RancherOS: A simpler Linux for Docker lovers

Rancher Labs takes the container paradigm to its final destination with a completely Dockerized operating system

RancherOS: A tiny Linux for Docker lovers
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At a Glance

Like the various Linux server and desktop distributions, the container-oriented Linux distributions mix and match various projects and components to construct a complete container infrastructure. These distros generally combine a minimal OS kernel, an orchestration framework, and an ecosystem of container services. RancherOS not only fits the mold, but takes the minimal kernel and the container paradigm to extremes.

RancherOS is a container infrastructure platform that runs Docker directly on top of a reduced footprint (20MB) Linux kernel. Rancher’s take on a minimalist OS is unique in that even the init process is a Dockerized service container. Likewise, traditional system level services, like NTP and DNS, have been replaced with containerized equivalents.

Minimal operating systems have several advantages in production. Removing unnecessary packages and libraries makes for faster booting, easier version management, and a smaller attack surface, which means fewer security patches. RancherOS takes “updates” a step further and distributes all system services as Docker containers. A security update simply means downloading a new image and restarting the container, a process that takes just a few seconds with no downtime for the service.

As an OS designed for containers, RancherOS will be hardly recognizable to someone coming from a traditional Unix background. Only a small subset of the kernel is preserved—everything else is done in containers. But if you are familiar with Docker, you’ll feel right at home in RancherOS.

Designed for Docker

To understand the RancherOS design, you need to recall that traditional Unix systems are configured infrequently, with applications layered on top of a stable base image. In a container infrastructure, the OS is in a sense disposable and will likely be changed often. Although you could use a tool such as Ansible,SaltStack, Puppet, or Chef to configure and maintain container hosts, when running at scale it is easier to use the same API for the OS as you do for containers and launch a new instance of the OS.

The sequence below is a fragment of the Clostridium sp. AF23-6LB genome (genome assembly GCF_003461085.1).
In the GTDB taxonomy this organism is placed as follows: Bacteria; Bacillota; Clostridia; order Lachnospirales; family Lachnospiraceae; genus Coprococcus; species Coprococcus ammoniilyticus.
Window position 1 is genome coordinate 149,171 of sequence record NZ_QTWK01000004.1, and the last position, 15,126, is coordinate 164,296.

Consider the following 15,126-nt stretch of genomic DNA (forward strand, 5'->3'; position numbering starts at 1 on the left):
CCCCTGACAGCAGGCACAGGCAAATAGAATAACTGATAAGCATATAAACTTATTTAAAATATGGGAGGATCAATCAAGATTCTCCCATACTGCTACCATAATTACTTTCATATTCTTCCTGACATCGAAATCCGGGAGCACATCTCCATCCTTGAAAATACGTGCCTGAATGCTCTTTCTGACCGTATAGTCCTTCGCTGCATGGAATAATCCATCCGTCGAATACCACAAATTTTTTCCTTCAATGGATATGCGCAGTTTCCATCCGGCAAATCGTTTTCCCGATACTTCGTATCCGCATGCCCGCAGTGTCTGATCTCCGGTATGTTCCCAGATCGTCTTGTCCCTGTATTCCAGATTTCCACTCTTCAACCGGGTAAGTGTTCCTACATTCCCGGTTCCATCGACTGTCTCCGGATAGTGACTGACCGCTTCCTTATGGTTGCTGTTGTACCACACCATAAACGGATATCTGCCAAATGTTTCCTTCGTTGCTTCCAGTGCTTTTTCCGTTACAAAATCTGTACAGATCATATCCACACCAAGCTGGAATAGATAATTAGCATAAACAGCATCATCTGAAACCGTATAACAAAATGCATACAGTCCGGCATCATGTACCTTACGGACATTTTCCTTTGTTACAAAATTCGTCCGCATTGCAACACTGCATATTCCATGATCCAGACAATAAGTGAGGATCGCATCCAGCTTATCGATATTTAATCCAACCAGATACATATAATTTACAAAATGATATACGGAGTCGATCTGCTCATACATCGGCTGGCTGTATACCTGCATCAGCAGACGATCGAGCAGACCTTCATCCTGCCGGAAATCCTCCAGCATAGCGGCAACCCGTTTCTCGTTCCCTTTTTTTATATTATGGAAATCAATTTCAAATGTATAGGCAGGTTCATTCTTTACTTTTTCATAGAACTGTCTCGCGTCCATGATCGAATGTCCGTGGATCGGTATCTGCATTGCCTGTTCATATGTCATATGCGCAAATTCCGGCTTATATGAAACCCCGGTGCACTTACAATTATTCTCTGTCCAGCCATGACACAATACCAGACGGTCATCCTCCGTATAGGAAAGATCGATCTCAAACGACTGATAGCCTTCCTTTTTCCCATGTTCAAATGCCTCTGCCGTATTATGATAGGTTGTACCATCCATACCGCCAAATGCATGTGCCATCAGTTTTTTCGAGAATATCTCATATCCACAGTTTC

Thus the RancherOS strips out everything but the essentials for running Docker and hosting agents for container management platforms like Rancher or Kubernetes. In fact RancherOS is so minimal that only two users are supported: root and rancher. To understand this design, it is best to start with an illustration of the system architecture:

rancheros architecture Rancher

RancherOS has been containerized to the point that even the init process, PID 1, from which all other processes are spawned, is a Docker daemon. Although seemingly a small detail, replacing the traditional init system such as Sysvinit or Systemd with a Dockerized init process is one of the core features of RancherOS, as it overcomes some of the incompatibilities in the architectures of Systemd and Docker in a clean way. Although progress on resolving these incompatibilities is being made by the Systemd developers, the RancherOS design ensures zero problems here, now and in the future, albeit at the cost of managing things a bit differently.

RancherOS runs two Docker daemons, the System Docker and the User Docker. All system level services such as the console, device management, NTP, and DHCP are managed by the system-docker command, while the container workloads are managed with the traditional docker command. These commands are identical, except for the types of containers they can operate on. So, if you want to see what system level services are running, you would enter system-docker ps.

If you do, you will notice that the names on the far right – Syslog, NTP, Udev, etc. – are all Linux system services. Stopping, starting, and updating a system service is handled the same way as with any other container, using the Docker API.

Note also that the system service container called docker, which is started by System Docker, is a separate Docker daemon for managing user containers. This is an important separation of privileges. Because all user containers run inside the User Docker container, deleting all user containers, for example, will not bring down the system containers running RancherOS services.

You can see what the user container workloads are just as you normally would with Docker, by entering docker ps. Even the shell is a container (the one named console), so you can choose which one you want to run. The currently available shells are BusyBox (the default), Alpine, CentOS, Debian, Fedora, and Ubuntu.

Because system services are containers, there is no package management. To upgrade a service, you simply stop the old container, pull a new version, and restart the service, all using the same Docker API.

RancherOS installation and configuration

The first thing a traditional Unix admin needs to do is stop thinking “multiuser OS” and starting thinking “infrastructure platform.” RancherOS is designed to be provisioned across a variety of environments – including bare metal, virtual machine, and a number of clouds including AWS and Google – in a predictable, automated fashion.